Posted on Nov 14, 2017 | Views : 227
Developing a good workplace culture is crucial to any business. Not only does it encourage people to work together and allow ideas to flow, but it can also help attract better talent. The reason being, the company can become renowned for its workplace culture (think of Google). However developing a workplace culture takes time, resources and can be very challenging if you are not sure where to begin. Here are four concepts that can help any business develop a workplace culture.
The most important tool for any company to develop a strong workplace culture is to have values and make sure they are upheld. Values give employees ideas on how they should strive to work and act in the workplace. They are important because the values that the company decides to associate with, signals the whole world what the company is all about. For example, having values that promote learning and developing oneself, shows that you are a company that values their employees and wants them to grow. To further this point, the company should make available tools to help employees learn. Tools such as workshops, events, guest speakers, ebooks and etc. Otherwise imagine a company that values innovation and thus allows it employees to pitch ideas for new features or new products. This could increase the company’s value to employees and thus make it more attractive to top talent. At the end of the day, having the correct values and enforcing those values can break or make the workplace culture.
A strong part of developing a workplace culture is by having a feeling of teamwork and that everyone is working together to make something better. Methods to do this include but are not limited to, company events, outings, holidays, bootcamps, training exercises, and parties. Sometimes people can get distracted from the company’s vision and acquire “tunnel vision” on their own work. Hence, they might feel like they are not part of the team. This is especially true in bigger companies. That's why having company-wide or team-wide events help re-establish that feeling of being part of a team or of helping something big grow. Furthermore, company outings, bootcamps and holidays allow for employees to destress and connect with one another in a more personal manner. Company outings can include going down to a bar and having a drink or Christmas parties or celebrating an achievement. Although it might seem like going out for drinks or having parties do not help build the team, the truth is that this is a chance for the employees to relax and not worry. It might actually help team building even more. Think about it this way, if a co-worker becomes a friend, then it is easier to work alongside them. Now imagine your whole company feeling that way with each other. It will definitely make the workplace feel less stressful and a safe space to share ideas and support one another.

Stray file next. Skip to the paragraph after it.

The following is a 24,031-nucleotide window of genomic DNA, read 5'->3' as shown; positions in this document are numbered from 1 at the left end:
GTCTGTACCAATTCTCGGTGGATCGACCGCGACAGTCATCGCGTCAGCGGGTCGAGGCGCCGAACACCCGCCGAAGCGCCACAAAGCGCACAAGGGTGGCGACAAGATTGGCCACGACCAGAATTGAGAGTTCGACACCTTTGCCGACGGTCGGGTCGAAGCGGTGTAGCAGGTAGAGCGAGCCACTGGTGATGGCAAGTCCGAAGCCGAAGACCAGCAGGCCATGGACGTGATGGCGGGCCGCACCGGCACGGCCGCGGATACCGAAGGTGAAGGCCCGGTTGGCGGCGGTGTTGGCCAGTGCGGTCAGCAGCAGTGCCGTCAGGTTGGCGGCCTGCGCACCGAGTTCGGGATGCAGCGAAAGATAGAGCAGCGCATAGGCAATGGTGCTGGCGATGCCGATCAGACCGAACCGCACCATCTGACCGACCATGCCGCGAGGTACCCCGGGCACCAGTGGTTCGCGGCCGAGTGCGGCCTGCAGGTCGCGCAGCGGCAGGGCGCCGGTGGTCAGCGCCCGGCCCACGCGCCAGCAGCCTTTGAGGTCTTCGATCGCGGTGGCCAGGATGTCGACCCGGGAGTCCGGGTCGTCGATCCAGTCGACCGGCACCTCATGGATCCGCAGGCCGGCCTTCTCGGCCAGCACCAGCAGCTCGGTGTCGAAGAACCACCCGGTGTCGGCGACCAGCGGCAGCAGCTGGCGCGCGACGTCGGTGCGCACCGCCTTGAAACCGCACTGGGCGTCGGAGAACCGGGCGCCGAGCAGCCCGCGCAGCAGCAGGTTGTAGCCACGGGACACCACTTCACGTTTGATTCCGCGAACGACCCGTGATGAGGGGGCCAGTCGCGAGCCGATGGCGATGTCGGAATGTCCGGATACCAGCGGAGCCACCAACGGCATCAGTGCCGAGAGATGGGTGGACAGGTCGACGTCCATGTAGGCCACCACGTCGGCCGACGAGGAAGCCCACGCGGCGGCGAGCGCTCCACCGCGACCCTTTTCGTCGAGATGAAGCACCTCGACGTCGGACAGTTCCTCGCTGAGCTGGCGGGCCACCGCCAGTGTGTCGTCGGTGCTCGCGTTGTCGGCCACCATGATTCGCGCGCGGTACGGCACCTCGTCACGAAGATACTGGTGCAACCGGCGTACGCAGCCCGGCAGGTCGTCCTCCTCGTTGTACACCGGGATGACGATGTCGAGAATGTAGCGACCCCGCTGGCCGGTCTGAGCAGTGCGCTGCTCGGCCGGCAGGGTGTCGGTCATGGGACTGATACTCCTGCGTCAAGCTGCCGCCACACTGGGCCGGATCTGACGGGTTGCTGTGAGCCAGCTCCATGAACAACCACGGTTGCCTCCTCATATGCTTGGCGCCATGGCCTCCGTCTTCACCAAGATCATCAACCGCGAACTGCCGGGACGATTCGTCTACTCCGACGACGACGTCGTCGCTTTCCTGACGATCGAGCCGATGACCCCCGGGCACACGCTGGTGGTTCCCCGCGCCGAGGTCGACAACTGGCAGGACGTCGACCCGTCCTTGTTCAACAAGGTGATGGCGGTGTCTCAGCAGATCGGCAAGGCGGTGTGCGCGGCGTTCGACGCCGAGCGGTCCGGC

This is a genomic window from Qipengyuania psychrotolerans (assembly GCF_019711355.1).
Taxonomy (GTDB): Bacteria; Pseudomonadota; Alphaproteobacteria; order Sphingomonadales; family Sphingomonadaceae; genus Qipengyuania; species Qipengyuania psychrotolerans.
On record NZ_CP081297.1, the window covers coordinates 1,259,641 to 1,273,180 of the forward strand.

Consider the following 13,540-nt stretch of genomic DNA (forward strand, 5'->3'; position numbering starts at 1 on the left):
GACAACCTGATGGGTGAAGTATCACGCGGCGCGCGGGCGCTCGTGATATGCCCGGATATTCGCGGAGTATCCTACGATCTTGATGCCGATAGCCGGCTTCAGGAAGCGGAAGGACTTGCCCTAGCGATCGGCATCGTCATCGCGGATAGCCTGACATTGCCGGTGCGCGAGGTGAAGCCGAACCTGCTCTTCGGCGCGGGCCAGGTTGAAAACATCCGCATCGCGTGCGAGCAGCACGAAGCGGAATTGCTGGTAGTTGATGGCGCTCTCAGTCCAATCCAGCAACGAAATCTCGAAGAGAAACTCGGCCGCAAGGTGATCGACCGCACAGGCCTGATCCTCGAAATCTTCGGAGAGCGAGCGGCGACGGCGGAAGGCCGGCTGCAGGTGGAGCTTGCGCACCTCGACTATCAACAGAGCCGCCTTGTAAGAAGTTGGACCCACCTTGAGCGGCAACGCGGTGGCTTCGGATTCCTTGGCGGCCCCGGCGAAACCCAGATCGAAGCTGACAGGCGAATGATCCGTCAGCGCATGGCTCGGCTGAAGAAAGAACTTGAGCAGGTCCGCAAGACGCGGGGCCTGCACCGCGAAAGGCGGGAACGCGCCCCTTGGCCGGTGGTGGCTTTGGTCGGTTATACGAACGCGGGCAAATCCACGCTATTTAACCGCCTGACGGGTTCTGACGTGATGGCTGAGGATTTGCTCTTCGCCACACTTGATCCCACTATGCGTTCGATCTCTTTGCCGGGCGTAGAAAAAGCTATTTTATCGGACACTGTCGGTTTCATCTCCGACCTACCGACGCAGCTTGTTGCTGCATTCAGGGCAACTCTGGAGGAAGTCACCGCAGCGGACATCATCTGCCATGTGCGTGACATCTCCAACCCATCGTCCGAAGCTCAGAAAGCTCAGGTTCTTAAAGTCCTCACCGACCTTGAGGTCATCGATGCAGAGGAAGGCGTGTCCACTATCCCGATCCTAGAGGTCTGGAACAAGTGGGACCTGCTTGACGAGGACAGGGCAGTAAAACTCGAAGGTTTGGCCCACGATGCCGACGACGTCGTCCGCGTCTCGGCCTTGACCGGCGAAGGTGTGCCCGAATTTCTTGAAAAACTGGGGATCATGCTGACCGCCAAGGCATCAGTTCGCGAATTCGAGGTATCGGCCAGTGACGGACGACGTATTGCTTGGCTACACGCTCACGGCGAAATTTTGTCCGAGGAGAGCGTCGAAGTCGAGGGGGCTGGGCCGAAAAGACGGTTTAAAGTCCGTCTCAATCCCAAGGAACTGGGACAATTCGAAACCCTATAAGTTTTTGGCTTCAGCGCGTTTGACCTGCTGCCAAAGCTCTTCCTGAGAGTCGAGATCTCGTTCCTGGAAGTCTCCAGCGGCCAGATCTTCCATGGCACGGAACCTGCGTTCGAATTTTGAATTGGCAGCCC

When employees know from the beginning what is expected of them and how they are supposed to act, it makes it much much easier to develop a culture in the workplace. How is this done? Well, there a couple options to do this. The simplest way is by having a “staff handbook”. The handbook contains information about company policies and procedures, such as holiday arrangements, company rules, disciplinary and grievance procedures. Furthermore, the handbook can include the values of the company. This allows employees to understand exactly what is expected from them on day one and if they have any doubts they can go back to the handbook. For example, in the company handbook, it can be stated that one of the values of the company is learning. Then it could go into deeper depth, explaining that since one of the values is learning, the company arranges workshops, guest speakers, conferences, ebooks and other learning experiences for all of their employees. When an employee is reading this, they can clearly understand what the value is, how the company encourages this value and the tools available to make the most out of it.
Another important concept in developing a culture in the workplace is by adopting the top down approach. This means that senior staff, like managers, need to show how to act and work. Once that happens, employees will see it and begin acting like the managers. It starts from the top and goes down. Let’s reuse the example of learning as a value and imagine that one of your managers is always attending workshop events, listening to guest speakers and listening to ebooks. Then the manager comes back and works more efficiently or is always raving about what he or she learned and how it's helping them work better. This can cause you or another employee to become interested and thus start copying the manager. From there, it is likely that person will start to work more efficiently and thus other colleagues can see that and they too will start copying the manager. The cycle can continue to repeat itself until the whole company has adopted the value of learning. Once that has happened, the company will have fully integrated learning into their workplace culture.
Developing a workplace culture takes time and effort. Having a top down method, clear expectations, team building exercises/events and company values will help the journey be a lot smoother and easier.
Author: Niccolo Monaco